SMB: The Diet Coke and vodka thing was actually more of a necessity. Thomas J Davenport is diabetic, so it made his life easier. Personally, I’m not a big drinker. More of a smoker.

NOFS: How can viewers watch Industrial Animals?

SMB: Industrial Animals is out now on Troma Now!, and will be released on DVD and Blu-Ray at some point this year through Troma.

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Thanks again, Sam, for answering those for us. For our review, keep reading.

Cast and crew of Industrial Animals

Made on a limited budget by a crew of only three people (all of which are in the movie!), Industrial Animals wastes no time. This is good, because the film runs just a little over an hour, as opposed to the more standard 90-120 minutes for a feature film. I appreciate this, and I hope it catches on. How many times have you seen a movie that felt like it should end, then dragged on for another half hour? The shorter runtime leaves Industrial Animals no space to drag, and it’s better for it. The opening exposition goes quickly and directly, establishing who we’re watching, where they are, and why. Within ten minutes, the featured documentarian is getting into his daddy issues with the prostitute. Pretty straightforward.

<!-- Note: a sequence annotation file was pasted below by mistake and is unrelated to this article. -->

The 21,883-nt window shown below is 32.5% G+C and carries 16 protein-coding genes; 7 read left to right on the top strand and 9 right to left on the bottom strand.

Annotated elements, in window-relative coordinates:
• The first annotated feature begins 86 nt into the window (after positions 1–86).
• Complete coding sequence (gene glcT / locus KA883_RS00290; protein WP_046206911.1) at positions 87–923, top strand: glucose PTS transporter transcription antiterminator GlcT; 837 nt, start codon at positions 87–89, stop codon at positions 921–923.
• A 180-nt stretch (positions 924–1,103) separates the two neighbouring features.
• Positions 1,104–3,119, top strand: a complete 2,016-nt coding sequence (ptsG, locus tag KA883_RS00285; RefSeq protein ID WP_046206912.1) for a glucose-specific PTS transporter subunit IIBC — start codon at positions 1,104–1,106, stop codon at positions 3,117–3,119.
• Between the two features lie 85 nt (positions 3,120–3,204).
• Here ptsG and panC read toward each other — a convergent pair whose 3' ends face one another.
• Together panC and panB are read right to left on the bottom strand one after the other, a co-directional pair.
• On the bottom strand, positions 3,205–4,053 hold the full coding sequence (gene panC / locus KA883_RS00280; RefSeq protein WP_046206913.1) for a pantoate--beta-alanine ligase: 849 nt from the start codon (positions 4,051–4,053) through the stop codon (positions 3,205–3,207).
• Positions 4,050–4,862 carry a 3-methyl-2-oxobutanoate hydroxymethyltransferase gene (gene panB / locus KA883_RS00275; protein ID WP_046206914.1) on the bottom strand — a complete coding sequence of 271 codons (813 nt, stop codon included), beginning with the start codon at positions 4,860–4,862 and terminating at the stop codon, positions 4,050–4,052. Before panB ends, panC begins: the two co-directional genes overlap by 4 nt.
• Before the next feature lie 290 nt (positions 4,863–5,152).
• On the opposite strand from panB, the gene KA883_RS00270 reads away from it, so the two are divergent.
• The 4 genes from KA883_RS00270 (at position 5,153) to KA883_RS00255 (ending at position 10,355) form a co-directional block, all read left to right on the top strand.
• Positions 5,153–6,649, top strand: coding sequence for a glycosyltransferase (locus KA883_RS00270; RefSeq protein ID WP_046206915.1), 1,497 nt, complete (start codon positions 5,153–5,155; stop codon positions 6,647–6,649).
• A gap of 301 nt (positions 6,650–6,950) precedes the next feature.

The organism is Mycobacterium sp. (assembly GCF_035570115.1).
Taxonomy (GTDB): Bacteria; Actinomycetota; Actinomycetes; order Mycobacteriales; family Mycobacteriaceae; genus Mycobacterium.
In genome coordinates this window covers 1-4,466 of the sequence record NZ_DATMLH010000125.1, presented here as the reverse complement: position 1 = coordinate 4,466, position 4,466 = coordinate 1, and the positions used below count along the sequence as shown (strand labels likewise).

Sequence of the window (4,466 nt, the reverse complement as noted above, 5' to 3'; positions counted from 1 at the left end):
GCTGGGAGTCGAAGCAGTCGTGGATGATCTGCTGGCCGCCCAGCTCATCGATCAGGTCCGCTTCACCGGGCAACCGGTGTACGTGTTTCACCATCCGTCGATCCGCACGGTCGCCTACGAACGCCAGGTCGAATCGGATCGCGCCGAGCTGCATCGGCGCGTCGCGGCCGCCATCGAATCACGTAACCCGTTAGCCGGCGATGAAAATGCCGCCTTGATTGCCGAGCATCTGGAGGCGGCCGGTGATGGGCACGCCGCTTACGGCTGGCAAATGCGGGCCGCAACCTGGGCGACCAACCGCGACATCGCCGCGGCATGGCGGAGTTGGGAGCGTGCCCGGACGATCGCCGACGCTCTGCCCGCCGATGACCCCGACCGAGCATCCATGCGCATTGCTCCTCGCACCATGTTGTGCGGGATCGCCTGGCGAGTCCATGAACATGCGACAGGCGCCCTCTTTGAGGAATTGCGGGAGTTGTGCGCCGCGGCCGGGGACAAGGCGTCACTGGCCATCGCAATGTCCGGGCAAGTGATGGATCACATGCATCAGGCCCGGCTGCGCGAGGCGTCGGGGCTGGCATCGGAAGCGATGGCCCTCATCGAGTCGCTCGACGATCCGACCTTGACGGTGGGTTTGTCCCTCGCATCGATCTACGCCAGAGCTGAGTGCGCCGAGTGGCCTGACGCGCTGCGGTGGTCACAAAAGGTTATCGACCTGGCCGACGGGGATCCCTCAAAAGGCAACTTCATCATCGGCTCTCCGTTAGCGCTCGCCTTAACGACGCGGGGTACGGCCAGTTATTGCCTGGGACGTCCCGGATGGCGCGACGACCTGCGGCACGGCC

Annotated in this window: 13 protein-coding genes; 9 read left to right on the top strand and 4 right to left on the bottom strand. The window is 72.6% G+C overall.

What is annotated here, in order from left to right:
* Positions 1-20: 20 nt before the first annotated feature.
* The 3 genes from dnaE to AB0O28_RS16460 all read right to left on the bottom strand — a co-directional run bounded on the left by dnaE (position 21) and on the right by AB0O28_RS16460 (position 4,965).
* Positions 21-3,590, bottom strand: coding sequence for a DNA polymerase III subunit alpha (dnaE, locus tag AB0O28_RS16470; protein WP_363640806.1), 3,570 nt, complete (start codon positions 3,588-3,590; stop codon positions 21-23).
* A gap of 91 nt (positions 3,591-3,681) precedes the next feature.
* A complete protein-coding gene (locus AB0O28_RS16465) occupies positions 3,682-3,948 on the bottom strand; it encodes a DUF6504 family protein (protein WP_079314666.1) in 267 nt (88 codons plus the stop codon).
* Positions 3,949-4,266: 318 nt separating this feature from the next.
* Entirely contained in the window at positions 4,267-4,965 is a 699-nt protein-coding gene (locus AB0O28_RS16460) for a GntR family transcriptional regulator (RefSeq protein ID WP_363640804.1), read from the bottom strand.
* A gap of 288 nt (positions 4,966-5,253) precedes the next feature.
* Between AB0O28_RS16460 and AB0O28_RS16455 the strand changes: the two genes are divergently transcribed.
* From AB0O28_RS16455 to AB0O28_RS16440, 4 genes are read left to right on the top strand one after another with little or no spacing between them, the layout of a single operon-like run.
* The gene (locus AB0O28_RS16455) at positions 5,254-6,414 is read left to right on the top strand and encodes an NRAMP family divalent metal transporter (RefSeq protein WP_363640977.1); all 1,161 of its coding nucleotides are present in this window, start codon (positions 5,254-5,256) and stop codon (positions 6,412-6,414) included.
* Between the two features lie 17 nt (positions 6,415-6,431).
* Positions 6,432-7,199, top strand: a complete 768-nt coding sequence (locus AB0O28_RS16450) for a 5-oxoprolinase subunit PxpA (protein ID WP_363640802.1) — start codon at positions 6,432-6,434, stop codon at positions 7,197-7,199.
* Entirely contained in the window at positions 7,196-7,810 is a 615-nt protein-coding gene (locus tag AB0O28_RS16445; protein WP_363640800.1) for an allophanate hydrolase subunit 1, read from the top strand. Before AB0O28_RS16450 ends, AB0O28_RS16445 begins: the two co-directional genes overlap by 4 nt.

As time goes on, and the filmmakers shed some inhibitions, their conversations get more frank and the sexual acts that they perform get more exotic. I won’t spoil anything, but a central aspect of the film is the characters humiliating each other in different ways.

This humiliation reaches its apex in the finale of the film, which takes a turn I was definitely not expecting. In the interest of keeping this spoiler-free, I won’t get into it, but I was genuinely shocked by the final act.

I’ve seen Industrial Animals twice now, and I enjoyed it both times. The documentary style makes the film feel more real, and as a result it’s an uncomfortable viewing experience. This movie pushes sexual limits in film in ways that a big budget studio picture never could, and with the proper suspension of disbelief does seem like an actual unpleasant person doing depraved things to a prostitute. It’s a believable setup, and the cinematography supports it. If you’re a Troma Now! subscriber, check Industrial Animals out now!


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Who should avoid this movie

People who don’t like found footage movies, people who really don’t want to see unconventional and, at times, unpleasant sex acts, people who only like big budget studio pictures.

Who should definitely check it out

People who like microbudget indie films, people who want to be on the cutting edge of horror movies, people who don’t mind being extremely uncomfortable.

For more Industrial Animals news, including a full release date when one is announced, keep your browser locked to

Portions of this interview were edited for clarification or to remove spoilers.